MP: This was my first time working on a Lydia Diamond play. It was important to me to educate myself as much as possible; knowing that I would not be able to bridge my knowledge gap or erase my blindspots by myself. I feel grateful to have enough self-awareness to know at least that. However, my impulse with any play is if I don’t understand a certain nuance, I can look it up. This is not always easy and it can take a long time. However, nine times out of ten it is what helps me hold myself accountable and frees the actors from needing to bridge that cultural gap for me. I feel that’s an integral part of my job as a director and in life, really. I am not always successful, but it is so fulfilling when it works out that way. Besides working with this team of actors, what I loved most about preparing for this play was that in contrast to all the classics, there is so much data available to help us make sense of story. All we have to do is look. Once we have knowledge and context, we can make plans for action. I hope the content of this play helped audiences contextualize whiteness and how it functions in the world.

APT: Can you talk a bit about the cast, and how you all approached the incredibly complex conversations that take place in this play, especially with such little rehearsal time?
MP: It was so important to work in a room with actors who trusted me with their hearts and vulnerability. Because Smart People dealt with conversations about white privilege and white supremacist ideologies, we had to start the conversation there. All the people in the room had to be comfortable with this and there had to be consent on their part.

What is necessary for me to note is that although these conversations might be new to many of the people listening, they have been the experiences of Black and East Asian people in our country for a long time; Valerie (Cassia Thompson), Jackson (Rasell Holt), and Ginny (Amy Kim Waschke) were not wrestling with anything new. So I needed them to be willing to step into possibly triggering situations as their whole selves because the playwright wrote this play with their particular identities in mind. And I needed the role of Brian (Jeb Burris) to be played by someone who understands the power of the space he fills as a white male in the world of the play and obviously the world at large. This awareness and consent from everyone involved in the project helped us get to deeper conversations quickly and respectfully.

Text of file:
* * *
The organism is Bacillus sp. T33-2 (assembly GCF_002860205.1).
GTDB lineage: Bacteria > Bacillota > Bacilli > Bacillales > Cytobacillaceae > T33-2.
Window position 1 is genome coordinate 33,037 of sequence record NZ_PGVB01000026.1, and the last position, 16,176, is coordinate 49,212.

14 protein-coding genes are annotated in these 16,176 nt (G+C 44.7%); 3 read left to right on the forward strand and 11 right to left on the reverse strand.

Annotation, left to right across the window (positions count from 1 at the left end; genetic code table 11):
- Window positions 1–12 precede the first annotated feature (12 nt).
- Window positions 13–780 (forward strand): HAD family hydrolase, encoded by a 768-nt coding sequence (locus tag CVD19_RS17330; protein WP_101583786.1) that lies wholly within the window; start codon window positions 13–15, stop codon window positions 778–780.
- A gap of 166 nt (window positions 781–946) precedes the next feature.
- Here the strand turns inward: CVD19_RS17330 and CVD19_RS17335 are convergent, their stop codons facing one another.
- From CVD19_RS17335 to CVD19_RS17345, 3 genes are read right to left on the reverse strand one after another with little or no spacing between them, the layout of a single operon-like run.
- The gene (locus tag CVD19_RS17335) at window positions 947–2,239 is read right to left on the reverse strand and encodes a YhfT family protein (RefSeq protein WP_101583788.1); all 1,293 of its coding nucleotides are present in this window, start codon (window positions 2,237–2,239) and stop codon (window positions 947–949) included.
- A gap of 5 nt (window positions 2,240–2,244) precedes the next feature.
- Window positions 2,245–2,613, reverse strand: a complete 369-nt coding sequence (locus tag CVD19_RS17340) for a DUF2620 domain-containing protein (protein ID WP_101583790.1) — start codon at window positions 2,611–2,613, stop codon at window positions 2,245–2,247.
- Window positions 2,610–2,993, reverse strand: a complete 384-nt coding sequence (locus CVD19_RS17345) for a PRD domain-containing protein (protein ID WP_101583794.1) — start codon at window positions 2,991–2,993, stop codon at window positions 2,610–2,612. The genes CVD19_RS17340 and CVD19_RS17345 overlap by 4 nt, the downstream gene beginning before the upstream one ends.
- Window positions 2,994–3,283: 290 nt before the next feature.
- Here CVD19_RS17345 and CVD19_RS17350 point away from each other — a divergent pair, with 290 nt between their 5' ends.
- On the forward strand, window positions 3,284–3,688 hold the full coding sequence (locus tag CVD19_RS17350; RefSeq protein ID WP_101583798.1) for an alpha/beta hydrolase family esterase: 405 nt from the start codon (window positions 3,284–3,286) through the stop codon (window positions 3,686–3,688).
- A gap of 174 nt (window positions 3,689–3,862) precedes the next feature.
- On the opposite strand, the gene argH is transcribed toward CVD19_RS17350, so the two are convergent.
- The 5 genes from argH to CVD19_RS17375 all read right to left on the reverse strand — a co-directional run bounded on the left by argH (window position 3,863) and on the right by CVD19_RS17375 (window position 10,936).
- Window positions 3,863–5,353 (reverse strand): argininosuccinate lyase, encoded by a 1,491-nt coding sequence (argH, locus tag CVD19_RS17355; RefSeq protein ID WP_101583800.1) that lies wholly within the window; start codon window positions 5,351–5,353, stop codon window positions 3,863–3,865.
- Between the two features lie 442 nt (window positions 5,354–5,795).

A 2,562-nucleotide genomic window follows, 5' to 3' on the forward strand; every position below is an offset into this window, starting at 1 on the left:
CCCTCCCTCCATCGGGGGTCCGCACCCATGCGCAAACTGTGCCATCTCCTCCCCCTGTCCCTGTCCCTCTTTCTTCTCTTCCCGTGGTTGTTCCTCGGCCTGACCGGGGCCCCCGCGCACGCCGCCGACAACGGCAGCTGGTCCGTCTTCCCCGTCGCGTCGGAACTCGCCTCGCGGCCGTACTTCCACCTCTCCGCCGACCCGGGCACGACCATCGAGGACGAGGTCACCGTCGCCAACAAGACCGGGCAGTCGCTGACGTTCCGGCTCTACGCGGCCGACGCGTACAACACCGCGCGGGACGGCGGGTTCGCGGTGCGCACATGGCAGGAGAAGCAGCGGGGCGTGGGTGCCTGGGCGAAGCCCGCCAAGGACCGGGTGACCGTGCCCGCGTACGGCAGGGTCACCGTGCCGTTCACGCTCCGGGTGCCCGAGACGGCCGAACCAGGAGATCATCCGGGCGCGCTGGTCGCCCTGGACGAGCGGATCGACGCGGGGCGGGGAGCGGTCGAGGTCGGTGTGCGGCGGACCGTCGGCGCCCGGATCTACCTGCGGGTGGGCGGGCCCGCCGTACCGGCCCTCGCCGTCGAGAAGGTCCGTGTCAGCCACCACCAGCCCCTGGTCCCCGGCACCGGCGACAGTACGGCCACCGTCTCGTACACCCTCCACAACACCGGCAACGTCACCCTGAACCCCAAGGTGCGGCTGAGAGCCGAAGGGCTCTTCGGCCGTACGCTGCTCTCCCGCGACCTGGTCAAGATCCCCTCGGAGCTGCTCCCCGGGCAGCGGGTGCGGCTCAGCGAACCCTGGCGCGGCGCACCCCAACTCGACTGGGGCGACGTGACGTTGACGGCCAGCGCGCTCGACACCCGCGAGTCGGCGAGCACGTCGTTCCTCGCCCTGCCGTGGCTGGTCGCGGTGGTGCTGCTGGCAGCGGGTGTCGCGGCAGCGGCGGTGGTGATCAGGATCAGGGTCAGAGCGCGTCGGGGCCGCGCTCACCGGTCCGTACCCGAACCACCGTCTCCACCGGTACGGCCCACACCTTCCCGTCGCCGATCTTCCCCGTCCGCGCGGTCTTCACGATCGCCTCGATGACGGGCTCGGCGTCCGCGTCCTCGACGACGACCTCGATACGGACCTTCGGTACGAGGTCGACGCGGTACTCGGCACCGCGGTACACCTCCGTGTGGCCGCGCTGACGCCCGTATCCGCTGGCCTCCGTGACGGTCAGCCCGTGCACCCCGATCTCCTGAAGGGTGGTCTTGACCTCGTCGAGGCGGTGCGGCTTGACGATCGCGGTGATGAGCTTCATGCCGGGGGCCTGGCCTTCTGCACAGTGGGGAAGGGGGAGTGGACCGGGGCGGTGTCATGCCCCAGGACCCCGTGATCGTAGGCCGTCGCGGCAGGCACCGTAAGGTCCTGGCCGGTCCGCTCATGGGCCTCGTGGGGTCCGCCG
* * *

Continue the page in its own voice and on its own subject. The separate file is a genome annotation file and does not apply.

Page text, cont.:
Lydia Diamond shows us how these characters survived from day to day in a racialized society; sometimes they stood up for themselves and suffered the consequences, and sometimes they internalized those experiences enlarging their blind spots. Brian (Jeb Burris), on the other hand, used his data on racism to the point where he stopped listening to the people of color surrounding him. I did not have to explain this to the actors because Lydia Diamond is not talking about a foreign land long, long ago. She’s talking about this racialized country both a few elections ago, and today.

APT: What was your favorite thing about working on Smart People?
MP: Did I say the actors yet? It was wonderful to be making art with people I love and admire. Aside from that, it was amazing to work on a play that directly addresses white privilege. It is not something that actors have to tip toe around in the rehearsal room, but rather something that lies at the heart of the play. As a white latinx who does not have a skin color experience, I am excited to see how plays will continue to expand the conversation on race by de-centering whiteness.

The Details
Watch here beginning Friday, November 20 at 7:00 PM Central Time

Featuring Rasell Holt as Jackson Moore, Cassia Thompson as Vanessa Johnston, Amy Kim Waschke as Ginny Yang and Jeb Burris as Brian White.

Voice and Text-Joy Lanceta Coronel
Stage Manager-Jacki Singleton
Sound Designer: Andre Pluess
Dramaturg: Yasmin Zacaria Mikhaiel

*Please note: This play contains adult content.